While there are reasoned arguments on both sides of the enlargement debate, on balance the case for granting these states a membership perspective has strengthened and the reasons for denying them have lost force. If some member states refuse to grant them one, this would leave EU rhetoric about supporting Ukraine sounding hollow. Still, the crucial question is how to marry a membership perspective with a more political and proactive approach to supporting democratic self-preservation in Ukraine and elsewhere in the region. Rather than unimaginatively listing the known difficulties of achieving accession, politicians and analysts should focus on adapting the pre-accession process to work as a vehicle for recuperating sovereignty and defending democracy, not just for technical harmonization.

After the EU’s mistakes in reading the strategic dynamics in Eastern Europe prior to the invasion, a more Ukraine-led, more political approach to the enlargement process is now apposite. While member states have strengthened their defense commitments, the EU will also need a more positive vision and more effective leverage over political trends across the region. Against this backdrop, the objections to giving a membership perspective to Georgia, Moldova, and Ukraine now look less convincing on their own terms and the case for a more political eastern strategy much stronger.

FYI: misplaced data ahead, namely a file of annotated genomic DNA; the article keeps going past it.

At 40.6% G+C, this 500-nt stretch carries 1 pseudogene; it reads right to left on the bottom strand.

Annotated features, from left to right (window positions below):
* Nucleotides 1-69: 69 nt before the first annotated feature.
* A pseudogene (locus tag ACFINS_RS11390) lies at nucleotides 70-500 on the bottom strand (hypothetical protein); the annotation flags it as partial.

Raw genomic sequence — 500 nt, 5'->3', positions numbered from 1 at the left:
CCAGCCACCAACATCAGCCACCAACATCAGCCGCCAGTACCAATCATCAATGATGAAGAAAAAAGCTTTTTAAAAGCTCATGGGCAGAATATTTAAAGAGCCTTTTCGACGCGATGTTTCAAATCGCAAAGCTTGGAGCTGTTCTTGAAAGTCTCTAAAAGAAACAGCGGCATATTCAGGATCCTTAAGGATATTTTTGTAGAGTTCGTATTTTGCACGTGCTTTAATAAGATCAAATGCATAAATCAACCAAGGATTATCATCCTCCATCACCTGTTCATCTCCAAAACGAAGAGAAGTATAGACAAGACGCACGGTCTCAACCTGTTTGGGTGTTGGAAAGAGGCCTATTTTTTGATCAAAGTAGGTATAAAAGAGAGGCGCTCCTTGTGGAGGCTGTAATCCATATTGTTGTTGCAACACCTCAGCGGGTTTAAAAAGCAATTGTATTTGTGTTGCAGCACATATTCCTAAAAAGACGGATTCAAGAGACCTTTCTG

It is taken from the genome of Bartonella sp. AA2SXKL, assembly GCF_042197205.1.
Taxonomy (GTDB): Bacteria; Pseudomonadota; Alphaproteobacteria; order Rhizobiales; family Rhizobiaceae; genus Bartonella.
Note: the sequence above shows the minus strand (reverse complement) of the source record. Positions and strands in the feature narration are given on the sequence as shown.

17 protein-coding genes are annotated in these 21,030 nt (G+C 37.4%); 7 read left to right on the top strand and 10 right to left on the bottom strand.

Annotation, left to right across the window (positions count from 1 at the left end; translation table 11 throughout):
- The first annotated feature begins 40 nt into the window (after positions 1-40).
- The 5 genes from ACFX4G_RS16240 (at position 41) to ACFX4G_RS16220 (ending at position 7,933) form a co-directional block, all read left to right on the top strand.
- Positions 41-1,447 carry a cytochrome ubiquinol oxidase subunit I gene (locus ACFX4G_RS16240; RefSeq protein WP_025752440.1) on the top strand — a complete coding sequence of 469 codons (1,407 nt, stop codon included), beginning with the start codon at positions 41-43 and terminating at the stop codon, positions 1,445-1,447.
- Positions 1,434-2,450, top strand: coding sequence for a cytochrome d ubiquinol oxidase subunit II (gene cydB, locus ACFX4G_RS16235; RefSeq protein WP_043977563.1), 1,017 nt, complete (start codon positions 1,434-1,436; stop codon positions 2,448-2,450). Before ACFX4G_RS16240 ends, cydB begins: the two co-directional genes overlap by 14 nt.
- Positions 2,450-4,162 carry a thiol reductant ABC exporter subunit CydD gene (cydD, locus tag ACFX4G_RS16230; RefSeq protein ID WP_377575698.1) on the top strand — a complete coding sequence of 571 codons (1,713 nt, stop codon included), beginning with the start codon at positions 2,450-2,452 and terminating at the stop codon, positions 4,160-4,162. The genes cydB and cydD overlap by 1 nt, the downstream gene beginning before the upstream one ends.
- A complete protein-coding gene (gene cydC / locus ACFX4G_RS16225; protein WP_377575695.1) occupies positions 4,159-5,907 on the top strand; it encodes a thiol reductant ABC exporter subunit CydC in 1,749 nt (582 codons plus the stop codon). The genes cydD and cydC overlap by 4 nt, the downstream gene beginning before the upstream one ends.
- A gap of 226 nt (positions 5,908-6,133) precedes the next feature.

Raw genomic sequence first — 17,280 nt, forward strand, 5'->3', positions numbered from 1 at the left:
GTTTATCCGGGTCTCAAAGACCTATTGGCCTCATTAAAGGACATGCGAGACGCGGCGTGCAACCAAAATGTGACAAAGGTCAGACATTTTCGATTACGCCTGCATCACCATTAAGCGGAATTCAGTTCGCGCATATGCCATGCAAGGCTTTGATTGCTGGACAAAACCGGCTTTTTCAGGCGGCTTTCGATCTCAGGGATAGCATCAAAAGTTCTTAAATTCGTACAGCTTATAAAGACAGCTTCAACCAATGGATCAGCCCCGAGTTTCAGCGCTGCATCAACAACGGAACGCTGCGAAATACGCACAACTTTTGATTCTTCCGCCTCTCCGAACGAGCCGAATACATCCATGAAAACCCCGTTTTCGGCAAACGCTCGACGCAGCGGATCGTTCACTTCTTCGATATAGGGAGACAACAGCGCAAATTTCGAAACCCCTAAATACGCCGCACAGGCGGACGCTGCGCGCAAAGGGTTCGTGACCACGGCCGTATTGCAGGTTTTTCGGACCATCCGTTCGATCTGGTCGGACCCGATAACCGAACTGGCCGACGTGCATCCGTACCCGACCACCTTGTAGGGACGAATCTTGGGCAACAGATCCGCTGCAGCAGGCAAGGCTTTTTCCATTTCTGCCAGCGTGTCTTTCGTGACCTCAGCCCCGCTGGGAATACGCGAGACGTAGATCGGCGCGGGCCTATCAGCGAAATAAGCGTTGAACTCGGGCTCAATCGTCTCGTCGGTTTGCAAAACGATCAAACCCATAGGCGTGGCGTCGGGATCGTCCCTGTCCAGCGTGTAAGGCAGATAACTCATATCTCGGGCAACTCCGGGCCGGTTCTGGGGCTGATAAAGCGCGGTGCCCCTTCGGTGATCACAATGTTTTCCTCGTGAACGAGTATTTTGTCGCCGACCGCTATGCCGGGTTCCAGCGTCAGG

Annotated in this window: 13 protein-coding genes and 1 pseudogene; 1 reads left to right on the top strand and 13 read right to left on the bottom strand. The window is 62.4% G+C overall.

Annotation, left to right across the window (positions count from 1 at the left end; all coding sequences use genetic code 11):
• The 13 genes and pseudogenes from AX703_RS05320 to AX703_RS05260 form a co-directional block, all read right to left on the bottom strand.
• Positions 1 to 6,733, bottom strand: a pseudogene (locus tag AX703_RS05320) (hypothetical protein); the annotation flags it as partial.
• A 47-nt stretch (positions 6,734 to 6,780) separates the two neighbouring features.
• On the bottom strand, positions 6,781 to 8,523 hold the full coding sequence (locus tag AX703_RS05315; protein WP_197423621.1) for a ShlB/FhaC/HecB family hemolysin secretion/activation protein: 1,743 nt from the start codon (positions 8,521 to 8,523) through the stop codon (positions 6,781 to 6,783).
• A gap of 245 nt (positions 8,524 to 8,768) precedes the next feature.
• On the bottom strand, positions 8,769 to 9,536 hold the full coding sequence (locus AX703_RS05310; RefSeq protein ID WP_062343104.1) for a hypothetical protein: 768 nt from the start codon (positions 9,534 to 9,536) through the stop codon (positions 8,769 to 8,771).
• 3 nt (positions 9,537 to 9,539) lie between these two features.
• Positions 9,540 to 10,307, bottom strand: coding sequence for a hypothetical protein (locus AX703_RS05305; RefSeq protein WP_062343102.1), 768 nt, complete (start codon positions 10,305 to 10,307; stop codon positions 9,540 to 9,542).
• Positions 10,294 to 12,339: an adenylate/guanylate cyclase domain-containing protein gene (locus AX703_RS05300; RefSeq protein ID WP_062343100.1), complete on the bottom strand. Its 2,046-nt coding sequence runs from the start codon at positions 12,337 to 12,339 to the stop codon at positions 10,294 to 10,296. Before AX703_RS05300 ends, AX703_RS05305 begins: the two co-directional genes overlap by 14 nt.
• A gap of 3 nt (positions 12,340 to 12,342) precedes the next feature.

The author thanks Rosa Balfour, Michael Emerson, Ruth Henckes, Iulian Romanyshyn, Olga Burlyuk, Ben Tallis, and Elene Panchulidze for their comments on the text.

This article is part of the European Democracy Hub initiative run by Carnegie Europe and the European Partnership for Democracy.

This document was produced with the financial assistance of the European Union. The views expressed herein are the sole responsibility of the authors and can in no way be taken to reflect the official opinion of the European Union.